Now I want to make a fairly obvious point: in order to act obediently in the world, we have to be able to see the world the way God does. If we are blind to the world’s realities, we will not be able to act the way we should. Jesus makes this connection between acting and seeing in Matthew 7:15-23. Here, Jesus tells us that we can distinguish true prophets from false prophets by attending to the way they act. If prophets act disobediently, then we can be assured that they are not seeing the world faithfully. They are like the blind leading the blind (Matthew 15:14). True prophets – the ones who see the world the way God does – act obediently. True prophets are also able to expand our vision of the world to see realities that we did not see before.
Jesus, the greatest of all the prophets, helps his disciples to see the world in a way they did not see it before. He expands their vision – and ours. For just one example of how Jesus does this, we can look at Luke 10:25-37. In that passage, Jesus is asked about the greatest commandment. He responds that we are to love God and love our neighbor. Simple enough. Or is it?
He then goes on to tell the parable of the good Samaritan. If you are unfamiliar with the story, I’d encourage you to look it up. The point of the parable is to show that we are always the neighbor. Our duty is not to look out on the world and try to discern who qualifies as our neighbor. Rather, we are always to see ourselves as the neighbor. Thus, we are always to treat others with neighbor-love. Rather than view the homeless vagabond, or the Mexican immigrant (documented or undocumented), or the Muslim as a potential enemy, Jesus challenges us to change our vision. He challenges us to see ourselves as a neighbor to these and others. Jesus knows that by viewing ourselves as a neighbor, we will act differently.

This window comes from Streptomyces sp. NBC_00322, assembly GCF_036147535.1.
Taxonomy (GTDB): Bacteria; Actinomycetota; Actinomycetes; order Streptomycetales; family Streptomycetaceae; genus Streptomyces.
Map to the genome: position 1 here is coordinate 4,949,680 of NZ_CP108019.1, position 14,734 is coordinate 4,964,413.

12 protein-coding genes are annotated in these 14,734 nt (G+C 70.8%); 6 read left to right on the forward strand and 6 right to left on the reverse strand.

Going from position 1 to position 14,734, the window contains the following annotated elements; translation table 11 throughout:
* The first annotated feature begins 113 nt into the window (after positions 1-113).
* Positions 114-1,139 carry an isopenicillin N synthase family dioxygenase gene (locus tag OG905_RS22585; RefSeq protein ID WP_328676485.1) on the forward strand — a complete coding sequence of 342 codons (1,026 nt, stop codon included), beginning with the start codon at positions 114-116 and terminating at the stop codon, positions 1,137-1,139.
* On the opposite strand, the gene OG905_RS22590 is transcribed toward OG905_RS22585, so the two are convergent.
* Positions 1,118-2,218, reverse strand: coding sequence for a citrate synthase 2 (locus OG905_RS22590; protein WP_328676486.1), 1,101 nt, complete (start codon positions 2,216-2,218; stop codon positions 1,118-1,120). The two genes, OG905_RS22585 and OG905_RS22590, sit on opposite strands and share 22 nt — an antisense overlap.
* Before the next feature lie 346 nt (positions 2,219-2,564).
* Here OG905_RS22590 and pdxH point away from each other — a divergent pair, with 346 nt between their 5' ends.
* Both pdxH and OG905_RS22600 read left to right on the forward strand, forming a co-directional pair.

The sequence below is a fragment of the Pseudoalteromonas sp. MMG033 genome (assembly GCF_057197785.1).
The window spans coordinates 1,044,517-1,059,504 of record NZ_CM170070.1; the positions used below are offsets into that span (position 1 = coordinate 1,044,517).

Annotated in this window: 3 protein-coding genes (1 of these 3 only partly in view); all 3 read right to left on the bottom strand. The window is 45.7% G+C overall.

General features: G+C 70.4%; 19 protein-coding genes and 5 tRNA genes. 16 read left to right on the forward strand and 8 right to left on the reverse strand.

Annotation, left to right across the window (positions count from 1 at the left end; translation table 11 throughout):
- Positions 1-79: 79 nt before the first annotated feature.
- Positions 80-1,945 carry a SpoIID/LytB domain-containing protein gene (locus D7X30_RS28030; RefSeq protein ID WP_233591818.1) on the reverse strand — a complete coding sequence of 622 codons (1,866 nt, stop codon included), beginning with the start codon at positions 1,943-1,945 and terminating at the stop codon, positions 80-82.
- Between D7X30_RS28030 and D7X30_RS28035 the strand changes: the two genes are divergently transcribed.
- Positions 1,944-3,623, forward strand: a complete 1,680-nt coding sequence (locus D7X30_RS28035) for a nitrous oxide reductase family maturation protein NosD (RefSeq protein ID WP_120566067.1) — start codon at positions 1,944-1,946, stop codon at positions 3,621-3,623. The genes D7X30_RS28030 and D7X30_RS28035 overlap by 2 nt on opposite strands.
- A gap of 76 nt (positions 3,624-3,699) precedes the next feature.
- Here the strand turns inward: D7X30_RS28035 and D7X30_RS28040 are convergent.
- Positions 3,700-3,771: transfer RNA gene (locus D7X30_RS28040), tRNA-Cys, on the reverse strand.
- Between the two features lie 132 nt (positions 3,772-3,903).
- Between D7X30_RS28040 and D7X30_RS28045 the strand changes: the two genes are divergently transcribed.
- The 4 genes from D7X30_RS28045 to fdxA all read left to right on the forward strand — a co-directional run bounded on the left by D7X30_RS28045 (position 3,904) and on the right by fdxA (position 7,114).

If we fail to act obediently in these ways, we reveal that we do not really know Jesus. That is, we reveal that we are not really his disciples. Matthew 25:31-46 gives us a rather scary picture of this. In this passage, we see the final judgment of the nations. Jesus is separating his followers (sheep) from unbelievers (goats). The goats receive eternal damnation, the sheep an eternal inheritance. The criteria by which they are judged is according to how they treat “the least of these my brothers.” Jesus equates our treatment of the least of these with treatment of Jesus. In other words, if we mistreat Jesus’ homeless and imprisoned brothers, we are actually mistreating Jesus. The challenge, then, is to see Jesus’ homeless and imprisoned brothers as Jesus himself. Failure to treat them this way reveals that we are not followers of Jesus.
This is Jesus’ vision. The challenge for us is to act in accordance with the vision. Do your actions reflect faithful vision of God’s reality, or blindness?